One essential question is why HSPs are necessarily important. HSPs have mechanisms; these mechanisms along with their role and necessity for use are important to be recognized. In fact, many cells have caused the production of HSP protein-producing genes to protect themselves from environmental and physiological stress conditions. HSPs have been identified and investigated in relation to a variety of environmental and physiological stresses and pathological factors [1].

HSPs are proteins that are continuously produced, and some increase with increased stress and in fact, can be induced by stresses. It should be noted that HSPs are not only induced by heat stress, and are also induced by many other stressors under certain conditions [2]. HSPs are among the most protected proteins in eukaryotes and prokaryotes, and their response also changes by a wide range of stressors. It should be noted that HSPs are expressed in two different conditions, which is discussed in the following [3].

HSPs are expressed under

1. Physiological conditions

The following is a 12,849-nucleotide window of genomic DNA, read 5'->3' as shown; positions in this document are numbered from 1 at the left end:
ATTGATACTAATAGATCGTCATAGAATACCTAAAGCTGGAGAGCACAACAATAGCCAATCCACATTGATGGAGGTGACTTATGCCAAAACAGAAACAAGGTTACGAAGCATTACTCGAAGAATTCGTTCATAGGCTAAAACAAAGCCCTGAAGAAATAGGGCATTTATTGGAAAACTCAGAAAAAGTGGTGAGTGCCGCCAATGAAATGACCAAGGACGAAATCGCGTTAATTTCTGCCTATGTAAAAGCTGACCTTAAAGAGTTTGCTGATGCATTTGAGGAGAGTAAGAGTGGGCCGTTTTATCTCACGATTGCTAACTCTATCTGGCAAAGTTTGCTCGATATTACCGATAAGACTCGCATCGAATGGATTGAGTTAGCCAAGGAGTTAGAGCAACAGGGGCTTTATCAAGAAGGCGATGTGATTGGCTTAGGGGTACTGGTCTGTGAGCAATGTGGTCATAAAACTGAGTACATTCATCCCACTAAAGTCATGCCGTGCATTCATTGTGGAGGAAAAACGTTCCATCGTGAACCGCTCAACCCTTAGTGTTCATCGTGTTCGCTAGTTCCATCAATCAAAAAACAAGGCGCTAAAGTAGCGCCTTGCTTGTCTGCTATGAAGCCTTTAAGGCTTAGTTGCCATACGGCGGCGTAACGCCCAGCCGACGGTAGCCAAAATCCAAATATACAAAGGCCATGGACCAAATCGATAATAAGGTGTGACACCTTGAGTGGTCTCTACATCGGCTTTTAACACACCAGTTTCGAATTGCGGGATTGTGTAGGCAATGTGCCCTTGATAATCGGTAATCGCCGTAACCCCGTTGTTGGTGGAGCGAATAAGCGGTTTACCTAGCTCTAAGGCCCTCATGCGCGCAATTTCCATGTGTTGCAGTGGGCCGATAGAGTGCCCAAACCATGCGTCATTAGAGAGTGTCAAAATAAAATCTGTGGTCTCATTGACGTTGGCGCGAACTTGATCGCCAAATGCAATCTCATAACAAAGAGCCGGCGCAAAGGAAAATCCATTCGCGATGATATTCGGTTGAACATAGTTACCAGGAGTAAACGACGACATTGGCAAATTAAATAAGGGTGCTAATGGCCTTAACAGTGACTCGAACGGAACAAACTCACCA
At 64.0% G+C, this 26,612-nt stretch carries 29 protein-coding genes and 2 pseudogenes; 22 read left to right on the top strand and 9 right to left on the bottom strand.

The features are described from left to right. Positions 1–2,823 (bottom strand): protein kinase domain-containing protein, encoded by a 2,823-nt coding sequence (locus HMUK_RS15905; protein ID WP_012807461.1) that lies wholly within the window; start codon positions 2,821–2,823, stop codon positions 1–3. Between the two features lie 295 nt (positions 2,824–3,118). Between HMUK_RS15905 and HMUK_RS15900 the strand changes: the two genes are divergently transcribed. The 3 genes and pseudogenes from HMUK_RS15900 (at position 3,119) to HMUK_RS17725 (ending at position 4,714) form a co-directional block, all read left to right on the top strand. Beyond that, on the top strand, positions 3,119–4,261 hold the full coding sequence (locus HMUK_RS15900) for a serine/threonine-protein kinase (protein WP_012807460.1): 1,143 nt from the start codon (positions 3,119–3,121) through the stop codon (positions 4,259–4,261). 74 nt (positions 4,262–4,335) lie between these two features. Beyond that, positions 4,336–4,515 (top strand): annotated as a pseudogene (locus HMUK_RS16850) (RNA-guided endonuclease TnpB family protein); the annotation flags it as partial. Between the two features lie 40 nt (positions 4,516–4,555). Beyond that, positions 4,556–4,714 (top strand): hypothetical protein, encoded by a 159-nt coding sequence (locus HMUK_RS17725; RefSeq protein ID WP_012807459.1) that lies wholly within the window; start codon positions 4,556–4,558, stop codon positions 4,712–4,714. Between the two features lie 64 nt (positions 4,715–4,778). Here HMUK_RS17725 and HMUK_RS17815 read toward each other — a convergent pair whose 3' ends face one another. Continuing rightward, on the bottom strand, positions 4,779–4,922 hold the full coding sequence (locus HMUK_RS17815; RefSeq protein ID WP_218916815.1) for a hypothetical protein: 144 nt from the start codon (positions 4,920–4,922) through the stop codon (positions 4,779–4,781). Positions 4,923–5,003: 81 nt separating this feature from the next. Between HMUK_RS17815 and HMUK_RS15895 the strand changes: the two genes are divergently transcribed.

2. Stress situations

Under physiological conditions: If a cell undergoes physiological stress conditions such as cell growth, differentiation and evolution and aging, it will have to produce a series of specific proteins, which are used to maintain cell structure. In fact, these proteins play their structural role in this way and show lower sensitivity by inducing heat stress. These proteins mostly play role of an associate and bind to polypeptides as a co-factor, preventing the torsion prior to maturation of the main proteins until they are transmitted to the final destination. Therefore, these types of proteins, which have a functional role, are called molecular chaperones [3].

Under stress conditions: Stressors are mainly environmental, metabolic or physiological. Cells are sometimes exposed to environmental and metabolic stress conditions, such as heat shock, chemotherapy agents, nutritional deficiencies, ultraviolet radiation, increased polyglutamine and anoxia frequency, hypoxia, etc., and have to produce a series of proteins that prevent the folding of proteins, as well as the structure condensation of multi-proteins and accumulation of proteins. These proteins, called HSPs, are better to be referred to as stressed proteins [3].

Molecular chaperones and their role